Tuesday, June 21, 2016

Corduroy Roads, Take me Home

Photo from Google Images

This past weekend, my family and I settled into Caer David, our weekend cabin at my parents place.  Our extended family had gathered from afar to spend a few days together visiting and celebrating my grandmother's 90th birthday.  We shot trap, ran 4-wheelers and played spoons.  We ate bountiful meals together and talked into the wee hours of the morning.  We made new memories and recounted old ones while babies slept and children played.

One afternoon, Maid Elizabeth and Miss Serenity and I went for a walk in the wilderness behind my parents home.  As we hiked on old, forgotten logging roads, we came upon a relic of another era - a corduroy road.  The road was little more than a remnant of rotten old growth timber, but it stood as a testament to the ingenuity and tenacity of the men who had built this country.

Corduroy roads are an old-fashioned remnant of the past.  Years ago, when men needed to move freight (or people) through marshy, boggy, low-lying lands, they built corduroy roads.  They would fell small trees, about 8 to 10 inches in diameter, cut the branches off and lay the trees perpendicular to the roadway.  These roads were usually built in small runs, through the boggy areas of an otherwise solid road.  Corduroy roads were an ingenious solution to a real-world problem, invented by men who depended upon their own resourcefulness.

I was 8 years old when I saw my first corduroy road.  My parents and I were walking behind our back creek on the property my folks had recently bought when we stumbled upon decaying logs on an OLD logging track.  My brother and I ran from one end of the small run of corduroy road to the other trying to figure out what it was.  Who would build such a thing in the middle of the woods, in the middle of nowhere?  And what in the world was it?

Soon, we had our answer.  King, our elderly neighbor, who's parents had homesteaded our land, had helped build those roads as a child.  King's father had logged our property, using horses, nearly 100 years before.  The land has creeks and marshy areas, along with bogs and springs.  King's dad had built a bridge over the creek, using his team of horses to skid old growth Douglas Fir to span the distance so that he could access the timber on the other side.  Once he reached the far side of the creek, he realized that the ground between the creek and the timber was marshy and too wet to haul wagons loaded with logs.  And so, with his son by his side, he built his very own corduroy road.  Log by log, King and his father laid a road born of necessity, a road built by pioneers, both in spirit and truth.

I stood, gazing at that long-forgotten road and realized that it summed up the very values that had been instilled in me since childhood - self-reliance, ingenuity, resourcefulness.  That corduroy road, in its decomposing beauty, encapsulated all that was good and true in our country - in our people.

And now I watch the decomposing beauty of our crumbling society and quietly pray "Corduroy roads, take us home to the place we belong".


  1. we have a couple of sections of swampy trails that we will look into this as a possible solution. TY.

  2. Our intermittently graded gravel roads are frequently the modern version of these..."washboard". They will loosen the bolts on your drivetrain, but lesson the "riff-raff" traffic! Natokadn

  3. I remember walking that corduroy road with you when we were young. What a wonderful memory you brought back to me. Thank you!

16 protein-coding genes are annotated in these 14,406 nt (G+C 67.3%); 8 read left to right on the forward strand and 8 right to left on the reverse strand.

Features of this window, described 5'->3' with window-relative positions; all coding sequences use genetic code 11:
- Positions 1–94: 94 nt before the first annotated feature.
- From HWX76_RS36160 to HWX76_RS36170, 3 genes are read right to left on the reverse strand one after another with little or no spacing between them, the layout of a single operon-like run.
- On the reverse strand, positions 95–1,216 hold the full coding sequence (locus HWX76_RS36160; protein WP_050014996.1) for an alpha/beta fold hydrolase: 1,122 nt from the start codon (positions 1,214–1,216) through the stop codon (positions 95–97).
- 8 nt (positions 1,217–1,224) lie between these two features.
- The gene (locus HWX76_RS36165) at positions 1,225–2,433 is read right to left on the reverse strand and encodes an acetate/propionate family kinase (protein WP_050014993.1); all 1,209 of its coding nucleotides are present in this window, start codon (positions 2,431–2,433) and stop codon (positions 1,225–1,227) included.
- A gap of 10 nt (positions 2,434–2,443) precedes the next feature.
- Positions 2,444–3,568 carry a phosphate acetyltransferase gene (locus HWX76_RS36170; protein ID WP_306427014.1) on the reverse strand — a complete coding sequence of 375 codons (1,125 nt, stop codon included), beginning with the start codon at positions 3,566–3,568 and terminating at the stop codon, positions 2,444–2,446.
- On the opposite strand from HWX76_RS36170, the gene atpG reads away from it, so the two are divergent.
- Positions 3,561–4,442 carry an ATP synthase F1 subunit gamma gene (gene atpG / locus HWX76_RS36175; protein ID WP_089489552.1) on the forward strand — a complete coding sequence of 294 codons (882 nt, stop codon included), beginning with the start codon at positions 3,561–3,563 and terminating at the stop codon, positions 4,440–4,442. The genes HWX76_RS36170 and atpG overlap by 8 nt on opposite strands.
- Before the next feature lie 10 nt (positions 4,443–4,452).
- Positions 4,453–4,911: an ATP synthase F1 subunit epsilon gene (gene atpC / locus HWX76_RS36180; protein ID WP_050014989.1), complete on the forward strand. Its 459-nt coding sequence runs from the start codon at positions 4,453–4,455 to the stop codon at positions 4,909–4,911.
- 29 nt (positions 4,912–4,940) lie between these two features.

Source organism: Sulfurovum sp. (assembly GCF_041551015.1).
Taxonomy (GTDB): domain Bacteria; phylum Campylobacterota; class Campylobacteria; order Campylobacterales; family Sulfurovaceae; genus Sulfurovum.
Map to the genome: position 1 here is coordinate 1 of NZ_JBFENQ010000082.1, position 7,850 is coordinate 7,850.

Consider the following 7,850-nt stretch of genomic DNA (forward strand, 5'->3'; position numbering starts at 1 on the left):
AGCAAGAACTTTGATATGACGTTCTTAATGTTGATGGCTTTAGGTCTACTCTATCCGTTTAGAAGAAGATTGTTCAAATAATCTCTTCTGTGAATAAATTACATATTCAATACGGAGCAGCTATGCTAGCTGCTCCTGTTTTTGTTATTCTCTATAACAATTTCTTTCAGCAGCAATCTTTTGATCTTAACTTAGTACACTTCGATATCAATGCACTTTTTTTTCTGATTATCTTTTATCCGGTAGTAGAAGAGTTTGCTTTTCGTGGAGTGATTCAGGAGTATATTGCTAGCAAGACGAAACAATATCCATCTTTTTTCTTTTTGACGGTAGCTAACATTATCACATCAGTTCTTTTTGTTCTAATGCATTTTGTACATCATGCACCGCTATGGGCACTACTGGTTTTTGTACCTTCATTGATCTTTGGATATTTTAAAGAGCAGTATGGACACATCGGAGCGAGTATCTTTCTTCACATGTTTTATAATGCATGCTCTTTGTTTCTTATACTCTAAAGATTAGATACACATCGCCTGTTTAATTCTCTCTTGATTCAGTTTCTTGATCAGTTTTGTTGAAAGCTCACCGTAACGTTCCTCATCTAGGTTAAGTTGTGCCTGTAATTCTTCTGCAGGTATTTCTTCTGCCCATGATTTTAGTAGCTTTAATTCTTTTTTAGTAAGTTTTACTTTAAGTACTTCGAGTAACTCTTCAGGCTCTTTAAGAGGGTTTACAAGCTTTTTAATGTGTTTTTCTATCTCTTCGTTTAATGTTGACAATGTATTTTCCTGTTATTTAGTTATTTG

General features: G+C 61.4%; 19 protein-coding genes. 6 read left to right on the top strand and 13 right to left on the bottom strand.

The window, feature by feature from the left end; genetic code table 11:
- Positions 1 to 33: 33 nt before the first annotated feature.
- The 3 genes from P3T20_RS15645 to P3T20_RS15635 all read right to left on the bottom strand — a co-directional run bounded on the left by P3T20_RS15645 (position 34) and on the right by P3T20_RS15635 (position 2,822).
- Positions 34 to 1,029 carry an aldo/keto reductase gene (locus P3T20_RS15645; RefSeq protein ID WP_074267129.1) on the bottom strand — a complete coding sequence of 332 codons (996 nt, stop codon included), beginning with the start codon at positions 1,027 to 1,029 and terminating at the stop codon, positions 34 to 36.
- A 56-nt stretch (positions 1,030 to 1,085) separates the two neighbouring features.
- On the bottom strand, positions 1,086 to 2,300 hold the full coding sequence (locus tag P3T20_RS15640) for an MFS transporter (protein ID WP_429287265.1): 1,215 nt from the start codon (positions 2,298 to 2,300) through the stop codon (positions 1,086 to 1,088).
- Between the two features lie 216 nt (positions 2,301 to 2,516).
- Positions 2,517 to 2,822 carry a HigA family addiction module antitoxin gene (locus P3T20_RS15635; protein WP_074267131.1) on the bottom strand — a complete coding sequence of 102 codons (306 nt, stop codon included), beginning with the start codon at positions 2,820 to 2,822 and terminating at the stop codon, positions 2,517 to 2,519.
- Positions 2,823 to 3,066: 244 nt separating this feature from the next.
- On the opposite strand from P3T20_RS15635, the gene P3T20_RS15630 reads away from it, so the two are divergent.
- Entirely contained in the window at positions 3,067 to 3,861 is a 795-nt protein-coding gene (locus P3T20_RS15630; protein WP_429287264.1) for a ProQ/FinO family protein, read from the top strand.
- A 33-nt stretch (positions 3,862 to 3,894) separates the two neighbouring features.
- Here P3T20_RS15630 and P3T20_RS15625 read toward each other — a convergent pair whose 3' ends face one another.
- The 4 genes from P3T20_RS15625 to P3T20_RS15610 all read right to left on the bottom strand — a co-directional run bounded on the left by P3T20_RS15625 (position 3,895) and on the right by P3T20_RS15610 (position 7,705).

4. I heard that term many times but thought it was just another for 'washboard roads'. Very interesting. And thanks for sharing that story.

    Necessity (and American ingenuity and industrious spirit) was the mother of invention. Today those pioneers would be incarcerated by the government.

    So there, we covered the rise and fall of a once-great nation.
    Montana Guy

  5. Ah - a misplaced memory! Hadn't thought of these in years!! Thanks for the reminder. I am afraid however that the crumbling and rotting of our society will continue unabated...glad I know how the story ends!!

  6. Funny you posted this, we are building a trail to the larger river on our property and I mentioned to my helpful volunteers that we would have to Corduroy the trail in places before we could get the big tractor down to grade the other sections. They all looked at me like I had gone off the rocker... a quick explanation and discussion of the "pants" ensued until I could get the point across!

  7. That's amazing, that it's still there. I love old things,and love how the people then used what they had available

  8. Some of those corduroy roads will filled with gravel and are still in use up here. Every few springs some corduroy will work it's way to the surface on some of our backroads.

  9. In WWII large parts of the Alcan highway to Alaska were built this way - the highway was a rush project because of the fear that Japanese submarines could cut off supplies to Alaska.
    I've never done it, but I've heard that it is a tremendous amount of work.

  10. Enola,

    What a lovely visit and get together with family to celebrate your Grandmother's 90th Birthday. Happy Birthday Enola's Grandmother!!!!

    I so remember the old corduroy roads up north.

  11. I will pray with you. I hope that we, in our worship of that which is shiny and new, convenient and easy, will remember the old ways before it is too late.

    If it isn't already (I sadly think it is-- that spirit has been killed out of too many people).

    I'm glad you had a pleasant visit.

  12. I've seen (and walked/driven across)short bridges over creeks built that way, but not a road. It makes sense, though. Available Materials Engineering. That spirit is still around-it might be in a slightly different form, but it's still around. Or it is here, anyway.The Institute of Advanced MacGyverism has plenty of practioners..